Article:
Saturday, September 30, 2006

The evolution of religion, in a nushell

I have been rereading Mere Christianity by CS Lewis and come across a couple paragraphs that candidly encapsulate my understanding of how religion has grown up over the millenia:

And what did God do? First of all He left us conscience, the sense of right and wrong: and all through history there have been people trying (some of them very hard) to oeby it. None of them ever quite succeeded. Secondly, He sent the human race what I call good dreams: I mean those queer stories scattered all through the heathen relgions about a god who dies and comes to life again and, by his death, has somehow given new life to men. Thirdly, H selected one particular people and spent several centuries hammering into their heads the sort of God He was--that there was only one of Him and that He cared about right conduct. Those people were the Jews, and the Old Testament gives an account of the hammering process.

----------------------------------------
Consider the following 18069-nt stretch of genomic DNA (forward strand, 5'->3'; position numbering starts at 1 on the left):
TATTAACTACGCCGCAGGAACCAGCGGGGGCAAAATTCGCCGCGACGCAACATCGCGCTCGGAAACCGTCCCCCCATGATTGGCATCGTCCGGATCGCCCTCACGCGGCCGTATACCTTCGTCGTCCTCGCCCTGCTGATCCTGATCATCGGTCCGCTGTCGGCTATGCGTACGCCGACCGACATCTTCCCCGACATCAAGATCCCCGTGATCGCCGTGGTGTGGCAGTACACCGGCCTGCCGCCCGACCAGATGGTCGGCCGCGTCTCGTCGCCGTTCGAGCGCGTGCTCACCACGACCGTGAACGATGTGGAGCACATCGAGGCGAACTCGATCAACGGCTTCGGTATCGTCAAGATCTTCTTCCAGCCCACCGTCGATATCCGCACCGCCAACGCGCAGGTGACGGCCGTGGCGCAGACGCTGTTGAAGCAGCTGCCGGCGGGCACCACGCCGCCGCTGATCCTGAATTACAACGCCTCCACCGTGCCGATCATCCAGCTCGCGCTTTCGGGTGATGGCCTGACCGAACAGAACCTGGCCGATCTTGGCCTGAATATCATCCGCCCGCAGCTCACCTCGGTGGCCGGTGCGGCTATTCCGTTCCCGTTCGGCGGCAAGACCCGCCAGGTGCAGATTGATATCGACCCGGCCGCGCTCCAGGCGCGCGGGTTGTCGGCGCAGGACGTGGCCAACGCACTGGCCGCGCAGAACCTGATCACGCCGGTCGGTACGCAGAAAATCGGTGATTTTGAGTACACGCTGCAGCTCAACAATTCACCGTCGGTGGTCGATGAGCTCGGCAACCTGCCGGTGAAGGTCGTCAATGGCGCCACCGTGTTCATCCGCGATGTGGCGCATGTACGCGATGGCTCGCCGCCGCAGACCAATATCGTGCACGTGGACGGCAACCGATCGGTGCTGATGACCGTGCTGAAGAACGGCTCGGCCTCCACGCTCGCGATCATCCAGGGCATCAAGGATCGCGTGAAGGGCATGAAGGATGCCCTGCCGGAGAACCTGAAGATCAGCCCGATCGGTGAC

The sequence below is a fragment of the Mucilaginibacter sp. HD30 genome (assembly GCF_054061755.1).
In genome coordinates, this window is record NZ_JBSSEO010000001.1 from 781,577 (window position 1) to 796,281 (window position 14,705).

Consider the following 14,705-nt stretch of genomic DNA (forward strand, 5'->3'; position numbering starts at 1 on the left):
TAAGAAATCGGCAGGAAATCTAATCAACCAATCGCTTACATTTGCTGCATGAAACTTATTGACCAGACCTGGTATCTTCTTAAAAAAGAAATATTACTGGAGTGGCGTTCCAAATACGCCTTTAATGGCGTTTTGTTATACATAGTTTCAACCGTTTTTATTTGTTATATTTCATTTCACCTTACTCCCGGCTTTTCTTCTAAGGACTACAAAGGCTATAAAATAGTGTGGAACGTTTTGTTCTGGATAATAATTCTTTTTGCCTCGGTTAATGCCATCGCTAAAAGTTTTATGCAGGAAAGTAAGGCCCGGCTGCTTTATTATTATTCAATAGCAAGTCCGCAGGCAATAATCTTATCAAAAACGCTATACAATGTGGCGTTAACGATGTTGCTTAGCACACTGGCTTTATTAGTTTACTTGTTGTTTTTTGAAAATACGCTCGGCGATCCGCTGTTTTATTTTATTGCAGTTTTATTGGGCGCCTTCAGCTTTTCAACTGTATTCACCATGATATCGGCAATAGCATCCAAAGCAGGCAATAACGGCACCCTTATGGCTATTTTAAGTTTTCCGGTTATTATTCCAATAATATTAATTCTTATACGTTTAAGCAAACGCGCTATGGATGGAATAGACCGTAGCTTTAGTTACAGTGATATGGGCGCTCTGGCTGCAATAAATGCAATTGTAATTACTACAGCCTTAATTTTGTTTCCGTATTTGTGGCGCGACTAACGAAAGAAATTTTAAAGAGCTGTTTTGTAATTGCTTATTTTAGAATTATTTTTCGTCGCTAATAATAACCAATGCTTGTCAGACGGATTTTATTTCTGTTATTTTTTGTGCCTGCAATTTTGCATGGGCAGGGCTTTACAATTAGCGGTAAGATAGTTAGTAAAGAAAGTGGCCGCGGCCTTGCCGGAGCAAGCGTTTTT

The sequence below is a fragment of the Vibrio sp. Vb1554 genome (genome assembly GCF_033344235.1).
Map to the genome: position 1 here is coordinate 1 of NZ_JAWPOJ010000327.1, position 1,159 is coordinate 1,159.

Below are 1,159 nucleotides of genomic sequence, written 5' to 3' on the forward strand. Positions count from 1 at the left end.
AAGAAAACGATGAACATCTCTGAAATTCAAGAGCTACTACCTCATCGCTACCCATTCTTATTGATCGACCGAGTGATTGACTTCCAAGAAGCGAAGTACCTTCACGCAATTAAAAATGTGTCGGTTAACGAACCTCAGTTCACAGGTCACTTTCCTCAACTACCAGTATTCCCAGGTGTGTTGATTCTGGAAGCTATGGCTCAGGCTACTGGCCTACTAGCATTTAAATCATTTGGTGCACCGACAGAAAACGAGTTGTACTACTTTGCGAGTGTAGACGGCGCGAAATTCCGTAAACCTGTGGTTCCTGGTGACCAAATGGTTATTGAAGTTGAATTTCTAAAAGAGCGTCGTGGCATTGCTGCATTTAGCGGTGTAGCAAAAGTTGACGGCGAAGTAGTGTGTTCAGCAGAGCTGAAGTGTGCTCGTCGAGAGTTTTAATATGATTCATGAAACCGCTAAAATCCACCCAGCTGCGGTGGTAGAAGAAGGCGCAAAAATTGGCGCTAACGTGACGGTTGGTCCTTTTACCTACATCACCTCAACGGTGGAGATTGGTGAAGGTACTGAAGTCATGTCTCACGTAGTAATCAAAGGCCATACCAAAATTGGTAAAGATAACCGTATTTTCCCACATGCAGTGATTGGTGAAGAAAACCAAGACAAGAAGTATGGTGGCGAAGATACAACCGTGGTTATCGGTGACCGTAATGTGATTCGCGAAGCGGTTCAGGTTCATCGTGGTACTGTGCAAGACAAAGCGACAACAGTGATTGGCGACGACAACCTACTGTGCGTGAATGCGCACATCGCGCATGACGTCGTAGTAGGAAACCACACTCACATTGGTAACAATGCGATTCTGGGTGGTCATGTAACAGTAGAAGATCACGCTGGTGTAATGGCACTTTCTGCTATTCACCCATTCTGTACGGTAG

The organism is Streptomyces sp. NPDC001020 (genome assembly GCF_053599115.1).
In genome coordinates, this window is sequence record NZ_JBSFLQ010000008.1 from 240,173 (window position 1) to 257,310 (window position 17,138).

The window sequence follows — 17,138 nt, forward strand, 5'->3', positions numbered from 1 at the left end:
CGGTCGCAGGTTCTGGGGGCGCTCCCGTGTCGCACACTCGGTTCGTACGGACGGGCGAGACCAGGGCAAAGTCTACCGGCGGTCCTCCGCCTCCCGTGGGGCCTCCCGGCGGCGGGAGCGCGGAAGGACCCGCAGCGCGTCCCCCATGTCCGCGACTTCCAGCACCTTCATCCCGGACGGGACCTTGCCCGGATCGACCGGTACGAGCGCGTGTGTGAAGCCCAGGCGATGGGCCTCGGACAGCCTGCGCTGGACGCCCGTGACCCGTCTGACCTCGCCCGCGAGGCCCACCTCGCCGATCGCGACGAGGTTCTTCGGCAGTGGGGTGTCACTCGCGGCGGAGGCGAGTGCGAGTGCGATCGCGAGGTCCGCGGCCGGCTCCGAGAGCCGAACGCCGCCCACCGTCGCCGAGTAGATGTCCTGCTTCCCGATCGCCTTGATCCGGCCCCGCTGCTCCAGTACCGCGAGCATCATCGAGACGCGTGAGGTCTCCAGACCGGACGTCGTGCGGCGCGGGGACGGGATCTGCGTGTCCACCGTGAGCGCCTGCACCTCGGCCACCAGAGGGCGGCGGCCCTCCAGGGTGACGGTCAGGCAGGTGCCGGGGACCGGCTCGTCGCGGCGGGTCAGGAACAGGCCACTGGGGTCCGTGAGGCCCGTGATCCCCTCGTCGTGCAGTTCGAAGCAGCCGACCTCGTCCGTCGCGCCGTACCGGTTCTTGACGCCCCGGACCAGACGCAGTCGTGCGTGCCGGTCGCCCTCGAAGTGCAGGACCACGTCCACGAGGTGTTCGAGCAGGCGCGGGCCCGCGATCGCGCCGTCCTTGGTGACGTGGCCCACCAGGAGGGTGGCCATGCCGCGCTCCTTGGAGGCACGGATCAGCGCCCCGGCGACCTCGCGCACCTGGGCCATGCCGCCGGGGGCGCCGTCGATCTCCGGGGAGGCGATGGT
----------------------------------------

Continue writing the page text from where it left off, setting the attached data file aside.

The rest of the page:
Then comes the real shock. Among these Jews there suddenly turns up a man who goes about talking as if He was God. He claims to forgive sins. He says He has always existed. He says He is coming to judge the world at the end of time... (p.33 in The Complete C. S. Lewis Signature Classics)

I've always wondered, "Why did he pick Israel? Why not the whole world?" Lewis responds, "He selected one particular people and spent several centuries hammering into their heads the sort of God he was." God knows our minds and our hearts. He knows that it takes centuries to hammer in any sort of understanding of such an unfathomable and complex being as himself. And he knows that even with this understanding, our hearts can flit away with the calling of any idol that comes our way. He chose Israel so that he could focus his energies on them, planting in them a seed of himself that would one day grow to reach the world. He was making himself known, first through conscience, then through dreams, and finally through people--a people, before reaching all people. I suppose that is one reason that Jesus came: in bones and flesh, he grew up as a Jew to confront the world with his divinity. In Jesus we finally see that God is as real as man, and he is Lord of all mankind.
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